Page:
Radon-resistant construction techniques can help you prevent radon-related problems in your home. You may already be employing some of these techniques in the house that you’re building. They are generally easy to install.
The following are radon-resistant construction techniques.
Usually, a 4-inch layer of clean, coarse gravel is used beneath the slab to allow the soil gas to move freely underneath the house. Other options are to install a loop of perforated pipe or a soil-gas collection mat (also known as a drainage mat or soil-gas matting).
Polyethylene sheeting is placed on top of the gas-permeable layer to help prevent the soil gas from entering the home. The sheeting also keeps concrete from clogging the gas-permeable layer when the slab is poured.
A 3- or 4-inch PVC or other gas-tight pipe (commonly used for plumbing) runs from the gas- permeable layer through the house and roof to safely vent radon and other soil gases above the house. Although some builders use 3-inch pipe, field results have indicated that passive systems tend to function better with 4-inch pipe.
An electrical junction box is wired in case an electric venting fan is needed later to activate the system.
Sealing and Caulking
All openings in the concrete foundation floor are sealed to prevent soil gas from entering the home. Also, sealing and caulking the rest of the building envelope reduces stack effect in the home.
Is there a way to test the lot before building?
Soil testing for radon is not recommended for determining whether a house should be built radon- resistant. Although soil testing can be done, it cannot rule out the possibility that radon could be a problem in the house you build on that lot. Even if soil testing reveals low levels of radon gas in the soil, the amount of radon that may enter the finished house cannot be accurately predicted because one cannot predict the impact that the site preparation will have on introducing new radon pathways, or the extent to which a vacuum will be produced by the house. Furthermore, the cost of a single soil test for radon ranges from $70 to $150, and at least four to eight tests could be required to accurately characterize the radon in the soil at a single building site. Therefore, the cost to perform soil testing is very high when compared with installing the passive radon system in high radon-potential areas.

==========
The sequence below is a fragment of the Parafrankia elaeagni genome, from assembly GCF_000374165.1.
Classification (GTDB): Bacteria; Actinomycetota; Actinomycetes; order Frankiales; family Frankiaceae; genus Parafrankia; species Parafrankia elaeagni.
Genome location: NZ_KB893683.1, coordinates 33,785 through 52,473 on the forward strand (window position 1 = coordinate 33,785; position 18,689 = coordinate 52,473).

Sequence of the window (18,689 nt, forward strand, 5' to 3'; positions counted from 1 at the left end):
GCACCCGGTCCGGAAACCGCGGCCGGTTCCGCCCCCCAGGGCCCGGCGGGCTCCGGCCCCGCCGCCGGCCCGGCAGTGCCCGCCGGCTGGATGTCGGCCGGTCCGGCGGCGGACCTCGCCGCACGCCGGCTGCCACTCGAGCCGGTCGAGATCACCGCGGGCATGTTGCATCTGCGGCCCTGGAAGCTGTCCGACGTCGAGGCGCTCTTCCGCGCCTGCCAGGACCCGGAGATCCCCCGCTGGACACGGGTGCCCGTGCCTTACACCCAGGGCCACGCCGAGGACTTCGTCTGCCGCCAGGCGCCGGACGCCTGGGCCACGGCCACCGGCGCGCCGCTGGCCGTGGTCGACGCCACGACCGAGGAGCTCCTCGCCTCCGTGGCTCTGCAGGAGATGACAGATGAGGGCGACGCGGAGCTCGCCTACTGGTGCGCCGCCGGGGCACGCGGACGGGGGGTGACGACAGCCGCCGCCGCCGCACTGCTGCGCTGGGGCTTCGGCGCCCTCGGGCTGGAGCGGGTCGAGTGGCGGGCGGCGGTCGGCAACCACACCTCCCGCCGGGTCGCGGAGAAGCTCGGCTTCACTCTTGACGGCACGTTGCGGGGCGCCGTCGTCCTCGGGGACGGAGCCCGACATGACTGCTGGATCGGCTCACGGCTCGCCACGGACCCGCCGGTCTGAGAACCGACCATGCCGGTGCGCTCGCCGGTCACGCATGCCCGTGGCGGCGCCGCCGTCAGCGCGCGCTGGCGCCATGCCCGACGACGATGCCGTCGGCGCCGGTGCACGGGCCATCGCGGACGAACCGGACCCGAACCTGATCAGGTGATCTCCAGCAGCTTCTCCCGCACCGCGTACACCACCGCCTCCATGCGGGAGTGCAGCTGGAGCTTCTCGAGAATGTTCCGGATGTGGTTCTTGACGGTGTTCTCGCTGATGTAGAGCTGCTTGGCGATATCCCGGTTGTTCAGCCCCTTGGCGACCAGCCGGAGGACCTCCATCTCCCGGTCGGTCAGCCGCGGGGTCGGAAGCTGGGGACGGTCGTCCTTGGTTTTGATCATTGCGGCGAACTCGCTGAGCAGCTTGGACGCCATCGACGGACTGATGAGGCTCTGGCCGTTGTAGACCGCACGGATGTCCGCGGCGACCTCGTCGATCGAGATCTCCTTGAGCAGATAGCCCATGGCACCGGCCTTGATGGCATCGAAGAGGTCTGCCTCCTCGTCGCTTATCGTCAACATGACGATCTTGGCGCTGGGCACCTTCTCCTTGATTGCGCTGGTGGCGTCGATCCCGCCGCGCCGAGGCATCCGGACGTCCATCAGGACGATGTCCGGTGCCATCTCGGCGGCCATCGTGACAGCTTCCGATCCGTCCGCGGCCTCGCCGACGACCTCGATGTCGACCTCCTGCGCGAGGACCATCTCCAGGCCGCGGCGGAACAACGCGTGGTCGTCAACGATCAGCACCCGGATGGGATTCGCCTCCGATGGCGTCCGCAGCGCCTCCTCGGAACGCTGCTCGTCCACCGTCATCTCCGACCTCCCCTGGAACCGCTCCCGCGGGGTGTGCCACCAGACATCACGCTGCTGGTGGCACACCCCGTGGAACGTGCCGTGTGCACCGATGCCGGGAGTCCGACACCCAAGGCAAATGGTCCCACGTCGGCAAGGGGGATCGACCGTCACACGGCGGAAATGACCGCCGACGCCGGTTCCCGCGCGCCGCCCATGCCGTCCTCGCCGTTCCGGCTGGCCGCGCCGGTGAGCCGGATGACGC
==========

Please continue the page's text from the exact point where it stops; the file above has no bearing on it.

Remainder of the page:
Why not wait to install the features until after the home is completed and a radon test is performed?
It is much easier and far less costly to prepare the sub-grade to improve soil-gas flow before the slab is cast. Also, the pipe itself can be run more easily through the house before it is finished. This significantly improves aesthetics and can reduce subsequent system operating costs by planning to route the pipe through warm space to maximize passive operation of the system.
The best way to determine the radon level in a home is to test the home for radon after occupancy.
Would I incur liability by installing the features?
New homes built in the U.S. are not required to meet a specified radon level. You are not required to test a home, nor to guarantee that a home will meet a specified radon level. By installing radon-resistant features, you are pro-actively offering your home buyers features designed to reduce radon levels. Adopting radon-resistant building techniques should not increase your liability risks in any jurisdiction as long as due care is exercised in following the proper construction techniques. Especially in high radon areas, radon-resistant features may actually help you market and sell the homes you build.
In conclusion, radon can be easily drawn away from a home by incorporating radon-resistant construction techniques. Generally, soil testing should not be relied on to determine whether a house should be built radon-resistant. It can not rule out radon-related problems altogether. Although new homes are not required to meet a specified radon level, homebuilders should consult with radon professionals to be pro-active.